To meet you on the way, and kiss your hand, Gent. Why, good my lord, you need not fear; When yet you were in place and in account there's Douglas,
Nothing so strong and fortunate as I. And Mortimer.
It was myself, my brother, and his son, Arch. No, Mortimer's not there.
That brought you home, and boldly did oat. Gent. But there is Mordake, Vernon, lord
dare, Harry Percy,
The dangers of the time : You swore to us,And there's my lord of Worcester; and a head And you did swear that oath at Doncaster,of gallant warriors, noble gentlemen.
That you did nothing purpose 'gainst the state; Arch. And so there is : but yet the king hath Nor claim no further than your new-falla drawn,
right, The special bead of all the land together ;- The seat of Gaunt, dukedom of Lancaster : The prince of Wales, lord John of Lancaster, To this we swore our aid. But, in short space, The noble Westinoreland, and warlike Blunt ; It rain's down fortune showering on yoar And many more corrivals, and dear meu
head; of estimation and command in arms.
And such a flood of greatness fell on you,Gent. Doubt not, my lord, they shall be well Wbat with our help; what with ihe absent oppos'd.
king; Arch. I hope no less, yet needful 'tis to fear; What with the injuries of a wanton tiine ; And, to prevent the worst, Sir Michael, speed : The seeming sufferances that you had borne ; for, if lord Percy thrive not, ere the king And the contrarious winds, that beld the king Disiniss bis power, he means to visit us,
So long in his unlucky Irish wars, For be bath heard of our confederacy,-
That all in England did repute bim dead,And 'tis but wisdom to make strong against And, from this swarm of fair advantages, him;
You took occasion to be quickly wou'd Therefore, make haste : I must go write again To gripe the general sway into your band : To other friends; and so farewell, Sir Michael. Forgot your oath to us at Doncaster;
(Exeunt severally. And, being fed by us, you us'd us so
As that ungentle gull, the cuckoo's bird,
Tbat even our love durst not come bear your
sight SCENE 1.—The King's Camp near Shrews. We were enforc'd, for safety sake, to fly
For fear of swallowing; but with nimble wing bury.
Out of your sight, and raise this present bead: Enter King HENRY, Prince Henry, Prince Whereby we stand opposed by such means JOHN of Lancaster, Sir WLLTER BLUNT,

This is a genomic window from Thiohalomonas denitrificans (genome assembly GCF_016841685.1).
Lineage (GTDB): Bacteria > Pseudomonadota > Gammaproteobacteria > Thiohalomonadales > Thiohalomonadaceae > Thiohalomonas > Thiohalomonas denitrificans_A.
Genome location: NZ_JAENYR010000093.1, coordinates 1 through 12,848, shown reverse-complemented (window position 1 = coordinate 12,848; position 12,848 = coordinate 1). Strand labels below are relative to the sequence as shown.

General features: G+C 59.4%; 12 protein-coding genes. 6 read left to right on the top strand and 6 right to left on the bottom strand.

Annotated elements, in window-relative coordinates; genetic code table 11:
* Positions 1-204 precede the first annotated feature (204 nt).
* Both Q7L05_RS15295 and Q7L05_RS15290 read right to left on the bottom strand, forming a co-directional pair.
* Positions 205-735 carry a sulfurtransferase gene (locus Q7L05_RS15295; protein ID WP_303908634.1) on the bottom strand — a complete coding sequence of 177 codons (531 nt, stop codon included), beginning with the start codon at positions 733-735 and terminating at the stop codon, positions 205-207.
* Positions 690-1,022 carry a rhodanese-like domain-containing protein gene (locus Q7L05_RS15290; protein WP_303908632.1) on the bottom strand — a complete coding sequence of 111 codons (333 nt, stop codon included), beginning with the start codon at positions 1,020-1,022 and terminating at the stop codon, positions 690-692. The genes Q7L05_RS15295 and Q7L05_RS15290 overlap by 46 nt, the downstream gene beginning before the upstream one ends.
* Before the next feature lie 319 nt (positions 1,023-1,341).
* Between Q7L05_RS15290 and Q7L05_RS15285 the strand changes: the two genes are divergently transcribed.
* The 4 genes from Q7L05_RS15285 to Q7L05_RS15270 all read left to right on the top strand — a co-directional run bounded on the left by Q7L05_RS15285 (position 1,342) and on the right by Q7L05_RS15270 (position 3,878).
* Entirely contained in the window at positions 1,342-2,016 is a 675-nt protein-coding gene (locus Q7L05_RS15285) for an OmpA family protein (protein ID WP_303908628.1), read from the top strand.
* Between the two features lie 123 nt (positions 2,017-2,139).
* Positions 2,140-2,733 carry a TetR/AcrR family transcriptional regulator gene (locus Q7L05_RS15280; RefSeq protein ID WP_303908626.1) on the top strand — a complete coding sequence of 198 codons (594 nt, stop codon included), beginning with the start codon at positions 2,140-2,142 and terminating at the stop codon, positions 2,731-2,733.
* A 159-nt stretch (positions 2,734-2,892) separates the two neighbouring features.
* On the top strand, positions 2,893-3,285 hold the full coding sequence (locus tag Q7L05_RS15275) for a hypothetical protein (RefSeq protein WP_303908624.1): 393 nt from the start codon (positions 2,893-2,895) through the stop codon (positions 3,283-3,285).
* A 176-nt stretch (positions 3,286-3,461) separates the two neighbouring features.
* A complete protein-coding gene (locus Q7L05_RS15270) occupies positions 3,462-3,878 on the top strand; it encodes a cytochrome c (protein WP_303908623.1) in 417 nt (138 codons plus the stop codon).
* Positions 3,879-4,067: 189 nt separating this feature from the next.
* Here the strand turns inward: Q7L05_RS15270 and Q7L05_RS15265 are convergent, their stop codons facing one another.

As you yourself have forg'd against yourself;
By unkind usage, dangerous countenance, and Sir JOHN FALSTAFY.
And violation of all faith and troth K. Hen. How bloodily the sun begins to peer Sworn to us in your younger enterprize. Above yon busky + hill I the day looks pale K. Hen. These things, indeed, you bare arti At bis distemperature,
culated, P. Hen. The southern wind
Proclaim'd at market-crosses, read in churches; Doth play the trumpet to his purposes ;
To face the garment of rebellion And, by his hollow whistling in the leaves, With some fine colour, that may please the Foretells a tempest, and a blustering day.
cye K. Hen. Then with the losers let it sym- or fickle changelings, and poor disconteuts, pathize ;
Which gape, and rub the elbow, at the news For nothing can scem foul to those that win.- Of hurlyburly innovation : Trumpet.-Enter WORCESTER and VERNON.
And never yet did insurrection want
Such water-colours, to impaint his canse ; How now, my lord of Worcester ? 'tis not well, Nor moody beggars, starving for a time That you and I should meet upon such ternis of pell-mell baroc and confusion. As now we meet : You have deceiv'd our trust; P. Hen. In both our armies, there is many And made us doff our easy robes of peace,
a soul To crush our old limbs in ungentle steel : Shall pay full dearly for this enconnter, Tbis is not well, my lord, this is not well. If once they join in trial. Tell your nepbew, What say you to't? will you again unknit The prince of Wales doth join with all the This churlish knot of all-abborred war?
world And move in that obedient orb again,
In praise of Henry Percy ; By my hopes, Where you would give a fair and natural light; This present enterprize set off his head, • A strengtb on which they reckoned. & Woody
• A chattering bird, a pie
I do not think a braver gentleman,
Interpretation will misquote our looks ; More active.valiant, or more valiant-yonng, And we shall feed like oxen at a stall, More daring, or more bold, is now alive, The better cherish'd, still the ncarer death, To giace this latter age with noble deeds. My nepbew's trespass may be well forgot, For my part, I may speak it to my shame, It hath the excuse of youth, and heat of blood ; I have a truant been to chivalry;
And an adopted name of privilege,-And so, I bear, he doth account me too : A bair-braiu'd Hotspur, govern’d by a spleen ; Yet this before iny father's majesty,
All his offences live upon my head, I am content, that he shall take the odds
And on his father's ;-we did train him on ; or his great name and estimation ;
And, bis corruption being ta'en from us, And will, to save the blood on either side, We, as the spring of all, sball pay for all. Try fortune with him in a single fight.